The integral in (10) is to be taken in the Cauchy principal value sense. If we denote this equation in an operator form by $\underset{\sim }{K}\varkappa =0$ and its adjoint by ${\underset{\sim }{K}}^{\mathrm{\prime }}f=0$, then it may be easily demonstrated that the index of (10) is $\kappa =k-{k}^{\mathrm{\prime }}=0$. Here k and ${k}^{\mathrm{\prime }}$ are dimensions of null spaces of $\underset{\sim }{K}$ and ${\underset{\sim }{K}}^{\mathrm{\prime }}$ respectively. If $\left\{{\varkappa }_{1},\dots ,{\varkappa }_{k}\right\}$ is a complete system of solutions of (10), putting each of this into (9), we obtain the solutions of problem ( ). However, it is possible that some of these solutions may turn out to be trivial solutions, which occurs when ${\left(\lambda \frac{d\varphi }{ds}\right)}^{-1}\varkappa$ takes on the boundary values of a Q-holomorphic function ${\psi }_{j}$ on each component of boundary contours ${\mathrm{\Gamma }}_{j}$ in ${C}^{1,\alpha }\left(\mathbb{C}\right)$ which is, moreover, Q-holomorphic in the domain ${G}_{j}$ bounded by the closed contour ${\mathrm{\Gamma }}_{j}$. Let $\left\{{\varkappa }_{1},\dots ,{\varkappa }_{{\ell }^{\mathrm{\prime }}}\right\}$ be solutions of equation (10) to which linearly independent solutions (see [15]) ${w}_{1}^{\mathrm{\prime }},\dots ,{w}_{{\ell }^{\mathrm{\prime }}}^{\mathrm{\prime }}$ of problem ( ) correspond, then the remaining solutions $\left\{{\varkappa }_{{\ell }^{\mathrm{\prime }}+1},\dots ,{\varkappa }_{k}\right\}$ satisfy the boundary condition of the form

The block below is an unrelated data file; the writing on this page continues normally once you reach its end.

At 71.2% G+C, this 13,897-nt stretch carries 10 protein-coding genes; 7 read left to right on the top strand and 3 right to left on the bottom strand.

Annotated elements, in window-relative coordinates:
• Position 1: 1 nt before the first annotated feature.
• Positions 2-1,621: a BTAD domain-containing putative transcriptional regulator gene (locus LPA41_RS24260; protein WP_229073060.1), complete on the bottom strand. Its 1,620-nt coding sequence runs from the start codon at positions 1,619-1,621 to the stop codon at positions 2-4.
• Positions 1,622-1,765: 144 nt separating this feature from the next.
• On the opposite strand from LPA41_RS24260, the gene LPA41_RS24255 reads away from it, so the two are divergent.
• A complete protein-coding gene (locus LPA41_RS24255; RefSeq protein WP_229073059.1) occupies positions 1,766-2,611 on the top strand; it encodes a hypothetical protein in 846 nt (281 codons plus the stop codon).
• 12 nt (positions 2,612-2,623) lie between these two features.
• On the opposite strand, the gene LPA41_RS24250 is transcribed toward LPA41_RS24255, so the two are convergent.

(11)
Here ${\mathrm{\Phi }}^{-}$ are meant to be Q-holomorphic functions outside of ${G}^{-}:=G+\mathrm{\Gamma }$ and $\mathrm{\Phi }\left(\mathrm{\infty }\right)=0$. Hence the Q-holomorphic functions satisfy the homogeneous boundary conditions
(12)

In a complex case, Vekua refers to problems of this type as being concomitant to ( ) and denotes them by ( ). Let ${\ell }_{\ast }$ be a number of linearly independent solutions of this problem. Obviously, ${\ell }^{\mathrm{\prime }}+{\ell }_{\ast }^{\mathrm{\prime }}=k$.